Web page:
WASHINGTON (Reuters) – The number of Americans filing new demands for unemployment benefits fell last week in line with the labor market, which has remained tight amid strong demand for workers despite rising interest rates.
The Department of Labor said on Thursday that initial unemployment claims fell by 8,000 to 210,000 in the week ended May 21. This decline partially offsets part of the previous week’s rise.
Economists surveyed by Reuters forecast 215,000 claims last week.
Some attributed the recent increase in claims to less generous seasonal factors in May to the pattern the government has been using to exclude seasonal fluctuations from data from the previous two months.
However, others believe that some retailers are laying off workers. Several retailers, including Walmart Inc, last week lowered their full-year profit forecasts and warned that inflation was squeezing profits.
The Federal Reserve has raised its interest rate to 0.75 percent since March. The US Federal Reserve is expected to raise interest rates by 0.5 percent at each meeting in June and July. This led to strong sales in the stock market and increased yields on the treasuries and the dollar.
But with 11.5 million jobs available by the end of March, layoffs will be minimal and those who lose their jobs can easily find another. Claims fell to an all-time low of 6.137 million at the beginning of April 2020.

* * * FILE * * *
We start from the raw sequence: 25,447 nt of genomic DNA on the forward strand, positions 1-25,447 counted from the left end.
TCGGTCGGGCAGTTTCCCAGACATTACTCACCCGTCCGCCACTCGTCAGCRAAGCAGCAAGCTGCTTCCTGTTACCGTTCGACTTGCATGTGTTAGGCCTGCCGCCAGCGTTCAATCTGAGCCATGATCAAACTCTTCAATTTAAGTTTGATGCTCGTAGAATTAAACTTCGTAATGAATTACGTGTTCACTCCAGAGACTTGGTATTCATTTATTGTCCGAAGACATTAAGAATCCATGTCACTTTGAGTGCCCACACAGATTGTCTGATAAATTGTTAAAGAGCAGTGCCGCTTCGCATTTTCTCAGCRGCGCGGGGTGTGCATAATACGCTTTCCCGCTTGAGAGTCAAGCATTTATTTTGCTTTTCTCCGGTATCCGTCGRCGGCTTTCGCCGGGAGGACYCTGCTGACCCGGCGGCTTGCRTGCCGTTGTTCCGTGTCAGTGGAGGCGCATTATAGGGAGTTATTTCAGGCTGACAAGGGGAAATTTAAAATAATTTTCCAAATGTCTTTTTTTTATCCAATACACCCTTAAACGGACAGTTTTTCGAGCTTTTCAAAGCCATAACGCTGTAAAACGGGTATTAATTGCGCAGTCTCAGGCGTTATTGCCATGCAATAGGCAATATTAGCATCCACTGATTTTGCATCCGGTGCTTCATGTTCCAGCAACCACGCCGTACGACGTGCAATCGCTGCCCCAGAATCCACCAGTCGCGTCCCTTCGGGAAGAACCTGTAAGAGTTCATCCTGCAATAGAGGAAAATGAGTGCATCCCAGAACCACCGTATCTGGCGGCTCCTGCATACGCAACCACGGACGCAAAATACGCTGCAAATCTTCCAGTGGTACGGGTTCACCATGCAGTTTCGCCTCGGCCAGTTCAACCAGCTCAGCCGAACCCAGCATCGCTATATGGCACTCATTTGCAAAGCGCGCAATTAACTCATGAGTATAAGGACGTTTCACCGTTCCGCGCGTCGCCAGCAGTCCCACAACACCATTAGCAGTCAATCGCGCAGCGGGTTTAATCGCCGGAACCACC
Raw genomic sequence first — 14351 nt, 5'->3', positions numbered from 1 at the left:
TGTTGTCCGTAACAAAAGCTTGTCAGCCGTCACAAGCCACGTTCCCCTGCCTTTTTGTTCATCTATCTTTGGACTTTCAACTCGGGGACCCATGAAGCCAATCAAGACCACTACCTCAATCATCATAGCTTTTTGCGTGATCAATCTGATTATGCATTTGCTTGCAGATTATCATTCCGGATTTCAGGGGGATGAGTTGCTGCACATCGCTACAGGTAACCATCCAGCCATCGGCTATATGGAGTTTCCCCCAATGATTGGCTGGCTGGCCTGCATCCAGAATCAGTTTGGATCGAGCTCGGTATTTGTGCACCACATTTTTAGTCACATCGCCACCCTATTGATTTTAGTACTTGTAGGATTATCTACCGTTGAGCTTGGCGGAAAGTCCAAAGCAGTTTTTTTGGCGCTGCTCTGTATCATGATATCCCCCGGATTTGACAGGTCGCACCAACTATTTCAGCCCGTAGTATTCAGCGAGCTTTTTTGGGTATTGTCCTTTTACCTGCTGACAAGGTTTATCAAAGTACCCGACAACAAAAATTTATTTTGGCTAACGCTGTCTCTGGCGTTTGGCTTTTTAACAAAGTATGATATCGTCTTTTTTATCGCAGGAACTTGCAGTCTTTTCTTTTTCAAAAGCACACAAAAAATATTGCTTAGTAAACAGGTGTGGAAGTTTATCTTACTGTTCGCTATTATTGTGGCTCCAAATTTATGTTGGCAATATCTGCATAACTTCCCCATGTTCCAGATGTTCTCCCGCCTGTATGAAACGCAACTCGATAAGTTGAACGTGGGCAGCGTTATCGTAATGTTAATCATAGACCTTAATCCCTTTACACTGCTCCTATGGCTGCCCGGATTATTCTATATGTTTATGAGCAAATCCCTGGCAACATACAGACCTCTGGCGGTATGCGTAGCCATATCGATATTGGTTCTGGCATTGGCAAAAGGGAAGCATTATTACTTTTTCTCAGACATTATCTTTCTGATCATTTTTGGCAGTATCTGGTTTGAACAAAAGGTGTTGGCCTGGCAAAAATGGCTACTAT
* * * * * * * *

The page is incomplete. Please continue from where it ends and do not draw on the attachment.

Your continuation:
Minutes of the May 3-4 Fed meeting released on Wednesday, officials commented that “labor demand in many sectors of the economy continues to exceed supply and their business relationships continue to indicate difficulties in hiring and retaining workers.” Many expected the labor market to be tight and wage pressures high for some time to come.
Higher wages, despite lagging behind in inflation, help keep consumer spending and the economy afloat.
In a separate report on Thursday, the trade sector said the economy contracted under the weight of record trade deficit in the first quarter and confirmed a slightly slower pace of inventory structure compared to the fourth quarter.
The government said in its second GDP estimate that GDP fell at an annual rate of 1.5% in the last quarter. The results were revised from the 1.4% decline rate announced in April. The economy grew at a strong pace of 6.9% in the fourth quarter.
(Report by Lucia Muttigani)
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